Scorpion King: Rise Of The Akkadian was pretty universally panned due to its basic combat & complete lack of challenging gameplay. It was quickly forgotten about even by those who might have enjoyed the film, & for good reason.
5/10 The Incredible Hulk: Ultimate Destruction
While the Hulk is one of the most popular MCU characters, his 2008 solo film was one of the franchise’s lowest-grossing films. Fans often forget that there was another attempt at a Hulk film before that in 2003 that came with a tie-in video game as well.
The original Hulk game was decent but the sequel, The Incredible Hulk: Ultimate Destruction, exp&ed on everything that made the first enjoyable. It didn’t sell as well as the first game though, on account of there not being any movie released at the same time.
4/10 Charlie’s Angels
On paper, a Charlie’s Angels video game released in 2003 should have done well. It was released to tie in with the second film in the reboot series, Charlie’s Angels: Full Throttle & the first film was a box-office success. While Neko Entertainment embraced the style of the franchise by developing it as a Beat ‘Em-up, it failed on pretty much all fronts.
Charlie’s Angels is almost universally regarded as one of the worst games available on GameCube by fans & the planned ports to Xbox & GameBoy Advance were aborted due to the critical response.
3/10 Dragon Ball Z Sagas
Dragon Ball is one of the most popular anime series of all time, & both that & the original manga is beloved by legions of fans. The first few Dragon Ball Z: Budokai games gave fans straightforward fighting & were generally well-received, but that left little room for appreciation of Dragon Ball Z: Sagas.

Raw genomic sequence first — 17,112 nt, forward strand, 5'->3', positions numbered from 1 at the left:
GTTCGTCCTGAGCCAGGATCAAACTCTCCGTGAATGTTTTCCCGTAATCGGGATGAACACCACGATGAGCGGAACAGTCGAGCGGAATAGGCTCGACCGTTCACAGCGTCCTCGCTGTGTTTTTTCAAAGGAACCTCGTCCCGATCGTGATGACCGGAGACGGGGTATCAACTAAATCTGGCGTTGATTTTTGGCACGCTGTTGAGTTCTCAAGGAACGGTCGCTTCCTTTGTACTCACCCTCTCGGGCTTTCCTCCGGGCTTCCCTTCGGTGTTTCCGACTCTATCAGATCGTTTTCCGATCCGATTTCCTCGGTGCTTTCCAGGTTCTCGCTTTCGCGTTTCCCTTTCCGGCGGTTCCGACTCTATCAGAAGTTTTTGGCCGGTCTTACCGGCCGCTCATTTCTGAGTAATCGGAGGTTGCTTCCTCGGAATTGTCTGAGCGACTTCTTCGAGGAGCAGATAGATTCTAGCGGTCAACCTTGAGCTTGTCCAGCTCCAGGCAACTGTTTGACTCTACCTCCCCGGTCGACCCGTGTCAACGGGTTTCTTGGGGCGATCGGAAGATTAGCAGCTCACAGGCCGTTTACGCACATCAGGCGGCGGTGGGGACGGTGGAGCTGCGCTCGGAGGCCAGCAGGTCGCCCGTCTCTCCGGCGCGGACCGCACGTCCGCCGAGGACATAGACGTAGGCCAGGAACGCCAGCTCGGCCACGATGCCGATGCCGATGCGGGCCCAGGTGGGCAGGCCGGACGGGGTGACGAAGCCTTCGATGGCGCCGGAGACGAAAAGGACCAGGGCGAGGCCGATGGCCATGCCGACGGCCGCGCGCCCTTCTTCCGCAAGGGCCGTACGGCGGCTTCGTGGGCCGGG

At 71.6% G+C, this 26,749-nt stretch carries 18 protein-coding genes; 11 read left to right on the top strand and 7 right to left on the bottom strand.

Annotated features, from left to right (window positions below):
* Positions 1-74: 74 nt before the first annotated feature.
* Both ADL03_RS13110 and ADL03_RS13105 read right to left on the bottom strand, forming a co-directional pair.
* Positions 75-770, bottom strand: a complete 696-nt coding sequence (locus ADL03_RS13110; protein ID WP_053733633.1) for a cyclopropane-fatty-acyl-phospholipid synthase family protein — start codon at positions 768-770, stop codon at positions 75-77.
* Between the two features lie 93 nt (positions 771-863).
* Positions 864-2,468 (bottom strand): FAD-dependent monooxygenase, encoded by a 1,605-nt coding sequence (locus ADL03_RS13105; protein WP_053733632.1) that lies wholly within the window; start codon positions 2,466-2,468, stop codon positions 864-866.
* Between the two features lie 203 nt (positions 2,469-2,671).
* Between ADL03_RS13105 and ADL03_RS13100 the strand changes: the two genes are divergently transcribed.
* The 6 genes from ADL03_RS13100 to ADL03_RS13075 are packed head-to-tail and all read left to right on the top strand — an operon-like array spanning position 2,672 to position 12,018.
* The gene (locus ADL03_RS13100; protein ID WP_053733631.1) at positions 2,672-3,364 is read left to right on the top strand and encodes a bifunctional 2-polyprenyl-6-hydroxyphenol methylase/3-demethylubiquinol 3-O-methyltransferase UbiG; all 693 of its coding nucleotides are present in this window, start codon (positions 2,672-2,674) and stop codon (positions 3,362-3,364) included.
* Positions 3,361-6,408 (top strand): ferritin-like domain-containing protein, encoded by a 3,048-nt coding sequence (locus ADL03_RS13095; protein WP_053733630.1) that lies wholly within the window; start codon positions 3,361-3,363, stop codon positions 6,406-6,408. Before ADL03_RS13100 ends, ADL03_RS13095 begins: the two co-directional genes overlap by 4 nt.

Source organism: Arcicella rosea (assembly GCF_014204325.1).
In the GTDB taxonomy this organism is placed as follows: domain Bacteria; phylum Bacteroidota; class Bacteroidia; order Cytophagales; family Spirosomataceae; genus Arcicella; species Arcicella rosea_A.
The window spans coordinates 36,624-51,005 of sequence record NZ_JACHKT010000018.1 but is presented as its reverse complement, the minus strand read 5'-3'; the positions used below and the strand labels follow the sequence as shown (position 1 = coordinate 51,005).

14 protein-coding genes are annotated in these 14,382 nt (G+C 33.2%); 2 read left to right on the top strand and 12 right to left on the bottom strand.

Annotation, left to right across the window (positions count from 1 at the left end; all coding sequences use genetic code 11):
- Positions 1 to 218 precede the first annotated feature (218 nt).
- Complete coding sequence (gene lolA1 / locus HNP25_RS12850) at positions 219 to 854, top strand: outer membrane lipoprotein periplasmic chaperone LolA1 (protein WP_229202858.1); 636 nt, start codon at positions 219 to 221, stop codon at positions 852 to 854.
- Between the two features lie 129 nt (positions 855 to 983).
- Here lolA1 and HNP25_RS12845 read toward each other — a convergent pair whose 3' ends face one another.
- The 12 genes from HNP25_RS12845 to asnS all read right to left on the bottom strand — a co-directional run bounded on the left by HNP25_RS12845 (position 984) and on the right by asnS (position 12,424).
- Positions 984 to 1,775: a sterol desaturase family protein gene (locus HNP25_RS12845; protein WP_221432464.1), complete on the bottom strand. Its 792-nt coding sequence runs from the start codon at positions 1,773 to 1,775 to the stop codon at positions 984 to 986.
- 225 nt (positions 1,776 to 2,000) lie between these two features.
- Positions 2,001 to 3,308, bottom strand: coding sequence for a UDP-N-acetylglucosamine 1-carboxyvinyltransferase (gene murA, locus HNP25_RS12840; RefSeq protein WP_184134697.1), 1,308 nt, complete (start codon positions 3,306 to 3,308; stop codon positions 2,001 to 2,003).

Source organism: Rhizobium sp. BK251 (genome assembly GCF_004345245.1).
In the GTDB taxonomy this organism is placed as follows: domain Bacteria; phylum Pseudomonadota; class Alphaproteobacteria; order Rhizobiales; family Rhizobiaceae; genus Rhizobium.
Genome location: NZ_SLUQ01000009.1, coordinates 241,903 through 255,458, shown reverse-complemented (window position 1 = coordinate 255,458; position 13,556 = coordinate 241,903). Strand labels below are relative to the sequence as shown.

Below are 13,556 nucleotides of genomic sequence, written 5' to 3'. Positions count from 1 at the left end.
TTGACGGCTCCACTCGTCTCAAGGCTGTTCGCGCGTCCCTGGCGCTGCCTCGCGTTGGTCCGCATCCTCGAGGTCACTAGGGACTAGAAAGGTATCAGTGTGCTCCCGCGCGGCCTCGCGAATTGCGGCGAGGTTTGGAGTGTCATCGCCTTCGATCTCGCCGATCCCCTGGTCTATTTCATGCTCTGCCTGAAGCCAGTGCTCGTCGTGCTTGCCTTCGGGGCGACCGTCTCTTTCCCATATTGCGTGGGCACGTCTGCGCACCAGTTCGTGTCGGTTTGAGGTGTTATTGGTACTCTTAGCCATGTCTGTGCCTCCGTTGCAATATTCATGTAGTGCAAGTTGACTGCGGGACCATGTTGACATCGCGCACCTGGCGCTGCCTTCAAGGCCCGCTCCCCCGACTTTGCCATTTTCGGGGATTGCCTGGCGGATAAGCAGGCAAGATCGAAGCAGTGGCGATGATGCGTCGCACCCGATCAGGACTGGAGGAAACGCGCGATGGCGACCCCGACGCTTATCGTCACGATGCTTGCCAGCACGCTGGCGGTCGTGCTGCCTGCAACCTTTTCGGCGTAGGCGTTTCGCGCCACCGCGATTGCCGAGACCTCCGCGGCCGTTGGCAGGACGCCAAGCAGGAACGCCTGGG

As a Beat ‘Em-up game, Dragon Ball Z: Sagas was a bold move in a new direction. Unfortunately, it was pretty stripped-down & struggled commercially as a result. This left developers hesitant to return to it & what could have been another series was ab&oned.
2/10 Fantastic Four
Fantastic Four was a tie-in video game released at the same time as the 2005 film, & the ability to switch between four distinct characters made it surprisingly enjoyable. There were some small elements of puzzle-solving involved throughout the game, but it was firmly a Beat ‘Em-up regardless. The co-op option also gave fans one of the most fun multiplayer GameCube experiences.
While Fantastic Four was serviceable in every area & had satisfying combat, it didn’t really excel anywhere & there are definitely better options on GameCube for fans of the Beat ‘Em-up genre.
1/10 Viewtiful Joe
Viewtiful Joe exploded onto the scene in 2003 & GameCube copies in North America sold out almost immediately. It used cel-shading & rapid action to breathe new life into the traditional side-scrolling format & was highly praised for both graphics & gameplay.
It spawned three more games across different platforms in the next two years & then promptly disappeared forever. Although Viewtiful Joe’s legacy as one of the most ambitious games available for GameCube is secure, the franchise has largely been forgotten about by fans since 2005.